Standing Up for Scholars Whose Ideas Are Not Popular

Standing Up for Scholars Whose Ideas Are Not Popular
AP Photo/Lefteris Pitarakis

A record 208 entries were considered for the John Maddox Prize in 2019, awarded annually to a member of the scientific community who, in the face of harassment and intimidation, stands up for science.

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Last year’s winner was Bambang Hero Saharjo, an Indonesian scientist who regularly faces death threats and legal action for testifying against companies that have started forest fires in his country. His wife told the Financial Times that she worries he may not live to see their teenage daughters marry. Unfortunately, this story is not unusual. 

According to a new report by Scholars at Risk (SAR), between September 2018 and August 2019, 324 acts of violence were carried out against members of a higher education institution because of their views, research, or actions. SAR examined attacks that occurred on higher education communities in Afghanistan, Ecuador, Sudan, Thailand, the United Kingdom, and Yemen, as well as individuals who were targeted in Brazil, India, and Pakistan.

As polarization increases around the world, so does the threat, and the occurrence, of violence toward individuals who raise their voices. Many of these threats toward international scholars come from intolerant, even authoritarian regimes that want to silence critics. Often these attacks were justified by state actors on legal grounds ostensibly related to national security, sedition, or defamation. China has long been in the practice of clamping down on what authorities there view as dissent, but worrying signs are surfacing in Iran, as well as in such places as Brazil, Turkey, and Hungary.

Academics in the United States are not immune from similar pressures. As political tensions rise and divisiveness fractures discourse, the space for civil conversation and open dialogue — as well as dissent — is diminished.

Consider the experience of University of Iowa’s Sarah Bond. Bond published an article making the case that white nationalist views were indirectly supported by art historians’ mistaken belief that ancient Greeks and Romans intended for their statues to be white when modern technology has recently revealed they were originally painted. She became the target of an outrage mob — harassing her and calling for her to be fired — when a few right-leaning media outlets covered her article with headlines like “Prof: ‘white marble’ in artwork contributes to white supremacy."

Inclination to take offense to contentious research or ideas and respond with outrage and intimidation isn’t limited to any one group. Examples show this trend cuts across ideological lines.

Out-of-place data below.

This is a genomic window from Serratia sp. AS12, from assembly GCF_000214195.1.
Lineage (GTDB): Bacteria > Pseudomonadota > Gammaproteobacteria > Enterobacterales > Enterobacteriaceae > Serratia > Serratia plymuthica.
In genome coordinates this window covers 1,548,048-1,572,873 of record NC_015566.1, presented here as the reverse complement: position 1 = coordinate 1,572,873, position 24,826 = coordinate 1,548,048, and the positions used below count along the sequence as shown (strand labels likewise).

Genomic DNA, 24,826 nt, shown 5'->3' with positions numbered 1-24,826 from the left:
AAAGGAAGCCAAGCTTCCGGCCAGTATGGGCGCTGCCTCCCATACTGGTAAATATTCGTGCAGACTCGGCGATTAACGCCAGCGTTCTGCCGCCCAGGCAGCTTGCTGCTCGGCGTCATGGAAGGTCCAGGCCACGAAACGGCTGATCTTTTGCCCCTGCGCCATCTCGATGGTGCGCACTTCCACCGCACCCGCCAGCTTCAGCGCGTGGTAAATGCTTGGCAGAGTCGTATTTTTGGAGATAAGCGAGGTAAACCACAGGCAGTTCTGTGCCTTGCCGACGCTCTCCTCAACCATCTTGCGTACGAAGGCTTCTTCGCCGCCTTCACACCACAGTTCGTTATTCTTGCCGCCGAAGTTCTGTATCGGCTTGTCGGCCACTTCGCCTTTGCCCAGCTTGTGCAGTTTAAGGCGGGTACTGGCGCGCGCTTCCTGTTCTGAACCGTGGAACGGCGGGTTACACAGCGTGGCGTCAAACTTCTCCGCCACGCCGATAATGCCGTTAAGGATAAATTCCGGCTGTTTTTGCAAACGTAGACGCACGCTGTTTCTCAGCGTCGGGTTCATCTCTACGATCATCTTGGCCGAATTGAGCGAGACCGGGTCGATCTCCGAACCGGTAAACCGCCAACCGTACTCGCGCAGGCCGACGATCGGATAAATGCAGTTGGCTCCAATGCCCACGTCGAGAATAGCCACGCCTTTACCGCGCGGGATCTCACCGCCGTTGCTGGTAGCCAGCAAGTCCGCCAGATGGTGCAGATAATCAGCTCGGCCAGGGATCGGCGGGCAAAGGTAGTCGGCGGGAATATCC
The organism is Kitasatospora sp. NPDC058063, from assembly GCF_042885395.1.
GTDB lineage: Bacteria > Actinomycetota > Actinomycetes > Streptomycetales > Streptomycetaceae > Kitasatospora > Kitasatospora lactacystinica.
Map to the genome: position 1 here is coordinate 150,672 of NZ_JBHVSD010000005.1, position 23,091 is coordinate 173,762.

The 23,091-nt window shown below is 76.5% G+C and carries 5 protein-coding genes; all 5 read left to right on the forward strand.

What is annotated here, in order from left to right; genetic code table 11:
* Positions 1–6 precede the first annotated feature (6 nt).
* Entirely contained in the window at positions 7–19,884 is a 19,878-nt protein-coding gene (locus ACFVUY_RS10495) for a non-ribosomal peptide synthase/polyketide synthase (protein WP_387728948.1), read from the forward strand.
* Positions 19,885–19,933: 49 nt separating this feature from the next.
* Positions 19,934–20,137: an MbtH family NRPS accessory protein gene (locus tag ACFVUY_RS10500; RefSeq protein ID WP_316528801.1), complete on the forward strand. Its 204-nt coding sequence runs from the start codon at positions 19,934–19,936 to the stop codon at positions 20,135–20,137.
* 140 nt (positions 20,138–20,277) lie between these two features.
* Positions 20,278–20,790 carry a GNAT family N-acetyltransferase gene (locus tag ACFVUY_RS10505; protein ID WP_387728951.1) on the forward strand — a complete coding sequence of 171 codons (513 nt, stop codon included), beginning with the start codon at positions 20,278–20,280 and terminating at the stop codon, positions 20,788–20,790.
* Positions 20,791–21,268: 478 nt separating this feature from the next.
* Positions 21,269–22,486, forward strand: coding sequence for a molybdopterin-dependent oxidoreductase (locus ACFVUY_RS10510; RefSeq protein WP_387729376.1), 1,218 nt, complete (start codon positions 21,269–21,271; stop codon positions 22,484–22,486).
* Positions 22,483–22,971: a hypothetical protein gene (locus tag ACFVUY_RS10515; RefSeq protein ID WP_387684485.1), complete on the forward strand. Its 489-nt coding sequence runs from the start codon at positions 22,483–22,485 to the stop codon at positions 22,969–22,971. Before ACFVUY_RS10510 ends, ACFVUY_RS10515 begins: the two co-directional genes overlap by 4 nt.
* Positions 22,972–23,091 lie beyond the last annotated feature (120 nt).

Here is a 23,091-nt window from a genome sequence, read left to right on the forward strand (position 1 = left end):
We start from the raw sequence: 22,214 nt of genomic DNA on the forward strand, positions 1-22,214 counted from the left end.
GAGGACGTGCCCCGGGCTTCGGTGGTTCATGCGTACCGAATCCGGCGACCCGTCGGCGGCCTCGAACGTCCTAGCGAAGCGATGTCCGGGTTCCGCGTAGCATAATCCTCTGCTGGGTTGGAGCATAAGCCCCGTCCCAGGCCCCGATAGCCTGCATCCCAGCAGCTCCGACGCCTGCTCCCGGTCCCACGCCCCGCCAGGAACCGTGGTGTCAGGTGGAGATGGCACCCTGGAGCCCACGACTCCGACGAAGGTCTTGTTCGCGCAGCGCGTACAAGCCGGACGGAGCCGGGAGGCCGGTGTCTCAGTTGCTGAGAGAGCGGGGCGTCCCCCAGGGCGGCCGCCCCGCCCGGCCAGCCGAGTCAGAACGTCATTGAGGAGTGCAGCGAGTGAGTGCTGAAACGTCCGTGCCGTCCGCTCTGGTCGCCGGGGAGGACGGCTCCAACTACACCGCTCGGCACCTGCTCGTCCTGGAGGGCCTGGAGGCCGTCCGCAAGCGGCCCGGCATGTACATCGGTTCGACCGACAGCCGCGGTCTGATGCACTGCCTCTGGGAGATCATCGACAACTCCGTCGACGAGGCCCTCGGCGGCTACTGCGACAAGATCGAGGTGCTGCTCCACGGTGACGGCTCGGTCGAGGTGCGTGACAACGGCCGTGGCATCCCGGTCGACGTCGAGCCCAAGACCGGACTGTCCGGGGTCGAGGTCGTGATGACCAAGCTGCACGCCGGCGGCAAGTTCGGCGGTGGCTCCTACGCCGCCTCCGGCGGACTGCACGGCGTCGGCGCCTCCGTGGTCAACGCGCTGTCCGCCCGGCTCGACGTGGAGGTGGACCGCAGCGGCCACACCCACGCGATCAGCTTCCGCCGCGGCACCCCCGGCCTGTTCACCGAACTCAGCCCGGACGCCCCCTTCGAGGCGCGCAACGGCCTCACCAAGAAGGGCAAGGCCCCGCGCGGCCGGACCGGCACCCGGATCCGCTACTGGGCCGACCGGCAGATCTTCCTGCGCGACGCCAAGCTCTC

This poses a significant risk to the academy, an institution defined by intellectual dynamism and the drive to challenge conventional wisdom. While it’s hard to track the questions never asked, polling confirms a risk of self-censorship. A 2017 Knight Foundation/Gallup survey found that 61 percent of college students felt their campus climate chilled free speech. Additionally, 2019 research conducted with our foundation and public opinion firm YouGov found that 50% Americans think higher ed is going in the wrong direction, and a significant reason for this — with 44% of those dissatisfied citing it as a major reason for their view — was the perception that colleges no longer serve as places were ideas can be freely debated. 

The data are concerning. However, when universities are empowered as forums for the open exchange of ideas, students and scholars have the potential to drive transformational progress. Their academic freedom and open expression set an example for thoughtful consideration and civil discourse that can benefit all people.

Scholars must feel safe to seek the truth without fear of intimidation and threats. We cannot afford to silence researchers whose ideas may seem unpopular. Their work, even if it seems disruptive to the status quo, has the potential to help us understand our world. While intimidated scholars may bear the immediate cost of efforts to shut down their work, it’s our society that stands to lose out on the progress that results from rigorous, open inquiry.

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